Who said it was more taboo to talk about your finances than your sexuality? Me, I find people more and more unstuck. Look, on Facebook, a young woman threw this question the other day to members of a group dedicated to financial matters, in a tone that seemed a bit perky to me for the subject:
” Hi all ! I am thinking of separating soon, when my baby is a little older. I earn a lot more than my husband. If I take RRSPs, will they be shareable with him during the divorce? Am I better off investing in a TFSA? THANK YOU ! ”
A member of the group wished him “serenity” while inviting the other subscribers to remain “delicate” in their interventions. I wondered if a man would have been entitled to this kindness if he had asked the same question.
In short, it amused me a lot.
The initial question is no less interesting, because it makes us think about the reason for the TFSA.
The RRSP is part of the family patrimony, shared between the spouses upon separation, but not the TFSA. So, when you see a divorce coming, it is in your interest to favor the TFSA to invest your money.
This fact is widely known, but the relevant question here can be summed up in one word: why?
Family patrimony is defined in the Civil Code. Pension plans are one of them. The law specifies what it means by “pension plan”. It includes in there supplemental pension plans (employer pension funds) and voluntary retirement savings plans (VRSPs). It also mentions “a retirement savings plan” (hence the RRSP) and “any other retirement savings instrument”.
Therefore, it must be concluded that the TFSA is not considered a “retirement savings instrument” in the same way as the RRSP.
This brings us to this other question: could this interpretation one day change?
The TFSA was introduced in 2009 to encourage taxpayers to save, without specifying the purpose of saving. We can indeed use the TFSA for any project, which is why we allow you to dip into it when it suits us and put back the amounts withdrawn the following year. The money is not tied up there like in an account to fund retirement needs.
However, the tax-free account is increasingly used as a “retirement savings vehicle”. A whole literature has developed around this arbitration which savers must make: is it more advantageous to contribute to your RRSP or to your TFSA? There are those who prefer the TFSA for their old age, and with good reason. Financial advisors have long integrated the TFSA into their retirement planning strategies.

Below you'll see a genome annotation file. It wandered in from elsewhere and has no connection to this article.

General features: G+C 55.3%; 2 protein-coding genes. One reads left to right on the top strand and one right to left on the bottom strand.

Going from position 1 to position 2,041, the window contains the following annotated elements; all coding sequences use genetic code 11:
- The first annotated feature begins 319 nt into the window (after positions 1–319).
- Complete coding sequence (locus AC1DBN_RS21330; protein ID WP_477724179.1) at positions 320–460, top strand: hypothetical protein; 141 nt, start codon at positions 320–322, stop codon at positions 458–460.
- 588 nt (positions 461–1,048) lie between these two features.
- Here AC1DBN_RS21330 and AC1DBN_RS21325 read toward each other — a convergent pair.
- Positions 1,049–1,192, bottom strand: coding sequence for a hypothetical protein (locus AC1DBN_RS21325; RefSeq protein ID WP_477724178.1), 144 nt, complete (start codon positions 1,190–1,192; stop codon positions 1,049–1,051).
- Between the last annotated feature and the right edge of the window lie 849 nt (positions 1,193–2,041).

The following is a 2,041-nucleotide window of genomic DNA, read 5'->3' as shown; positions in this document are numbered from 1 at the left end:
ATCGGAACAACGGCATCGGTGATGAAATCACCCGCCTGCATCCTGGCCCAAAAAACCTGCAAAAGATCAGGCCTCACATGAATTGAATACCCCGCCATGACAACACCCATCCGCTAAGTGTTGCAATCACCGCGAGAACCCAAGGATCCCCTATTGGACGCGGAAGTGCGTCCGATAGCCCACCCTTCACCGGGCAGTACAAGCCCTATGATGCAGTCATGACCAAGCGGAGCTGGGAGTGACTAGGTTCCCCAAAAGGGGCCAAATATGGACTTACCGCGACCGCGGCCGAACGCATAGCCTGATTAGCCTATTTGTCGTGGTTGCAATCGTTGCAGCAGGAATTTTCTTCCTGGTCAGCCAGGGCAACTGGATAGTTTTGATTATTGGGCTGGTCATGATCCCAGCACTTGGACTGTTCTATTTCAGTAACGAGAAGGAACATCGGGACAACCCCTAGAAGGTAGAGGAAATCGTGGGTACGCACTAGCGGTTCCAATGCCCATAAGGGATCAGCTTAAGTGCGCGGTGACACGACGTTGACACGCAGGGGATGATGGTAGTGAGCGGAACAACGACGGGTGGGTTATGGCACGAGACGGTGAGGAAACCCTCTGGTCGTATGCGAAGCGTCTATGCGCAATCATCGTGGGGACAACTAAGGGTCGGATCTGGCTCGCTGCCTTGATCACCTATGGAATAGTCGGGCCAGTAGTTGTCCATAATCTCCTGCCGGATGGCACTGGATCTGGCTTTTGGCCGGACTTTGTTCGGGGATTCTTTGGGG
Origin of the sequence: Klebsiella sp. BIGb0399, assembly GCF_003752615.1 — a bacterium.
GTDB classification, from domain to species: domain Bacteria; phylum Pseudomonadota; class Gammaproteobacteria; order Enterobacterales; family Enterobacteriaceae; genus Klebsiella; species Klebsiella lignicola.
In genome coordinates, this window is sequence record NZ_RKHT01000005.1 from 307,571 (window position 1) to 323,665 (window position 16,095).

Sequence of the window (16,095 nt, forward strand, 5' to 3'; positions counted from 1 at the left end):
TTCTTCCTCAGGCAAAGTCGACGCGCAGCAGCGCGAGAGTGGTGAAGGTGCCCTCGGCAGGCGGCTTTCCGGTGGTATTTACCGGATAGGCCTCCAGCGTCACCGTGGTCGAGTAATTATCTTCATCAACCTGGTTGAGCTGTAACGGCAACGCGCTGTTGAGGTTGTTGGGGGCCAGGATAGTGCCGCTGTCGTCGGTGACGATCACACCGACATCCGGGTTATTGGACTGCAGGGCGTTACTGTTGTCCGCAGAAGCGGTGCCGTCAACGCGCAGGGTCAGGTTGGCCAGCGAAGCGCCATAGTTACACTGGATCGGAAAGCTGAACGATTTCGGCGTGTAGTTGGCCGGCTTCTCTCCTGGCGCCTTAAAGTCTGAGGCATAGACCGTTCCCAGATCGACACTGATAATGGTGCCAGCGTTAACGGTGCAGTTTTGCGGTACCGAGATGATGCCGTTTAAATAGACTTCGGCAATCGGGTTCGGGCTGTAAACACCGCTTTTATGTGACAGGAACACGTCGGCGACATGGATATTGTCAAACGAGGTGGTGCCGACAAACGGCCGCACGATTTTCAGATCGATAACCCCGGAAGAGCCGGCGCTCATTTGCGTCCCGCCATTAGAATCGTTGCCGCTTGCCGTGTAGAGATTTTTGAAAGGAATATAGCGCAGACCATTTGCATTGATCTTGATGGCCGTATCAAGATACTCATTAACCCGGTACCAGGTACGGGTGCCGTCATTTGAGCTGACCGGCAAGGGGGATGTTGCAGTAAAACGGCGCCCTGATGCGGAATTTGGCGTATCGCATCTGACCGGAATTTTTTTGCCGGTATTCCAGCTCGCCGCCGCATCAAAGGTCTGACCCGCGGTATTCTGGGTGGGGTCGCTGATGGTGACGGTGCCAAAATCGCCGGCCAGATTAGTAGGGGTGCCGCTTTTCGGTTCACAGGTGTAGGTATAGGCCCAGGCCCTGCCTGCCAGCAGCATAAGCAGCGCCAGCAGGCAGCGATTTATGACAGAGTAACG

In addition, the Law on Voluntary Retirement Savings Plans (VRSP) obliges SMEs to set up a VRSP, a plan that is part of the family patrimony. However, it exempts those that already offer an automatic savings mechanism taken from the payroll, such as a group RRSP or … a group TFSA.
“We can see that the border is starting to be blurred. Moreover, it has already been proposed that the TFSA and the RRSP be subject to a common limit. [Rapport Godbout]is to say how the two are close, ”observes financial planner Daniel Laverdière, director of the Center of Expertise at Banque Nationale Gestion privée 1859.
On the other hand, the RRSP is more versatile than they say. It allows, among other things, to finance a return to school thanks to the permanent education incentive plan (REP) and to make a down payment for the purchase of a first house thanks to the Access Regime. to the property (RAP).
In addition, first-time buyers will be able to use $ 40,000 in RRSP contribution room to fund a new account, the Registered Property Savings Plan, promised by the Liberals.
It is starting to create ammunition for a lawyer who would like to argue that the tax-free account should be part of the family patrimony, especially since we are starting to see quite well-stocked TFSAs.
The young lady who brought me to this subject may have an interest in leaving her money in an unregistered account after all … already she has unveiled her game on Facebook.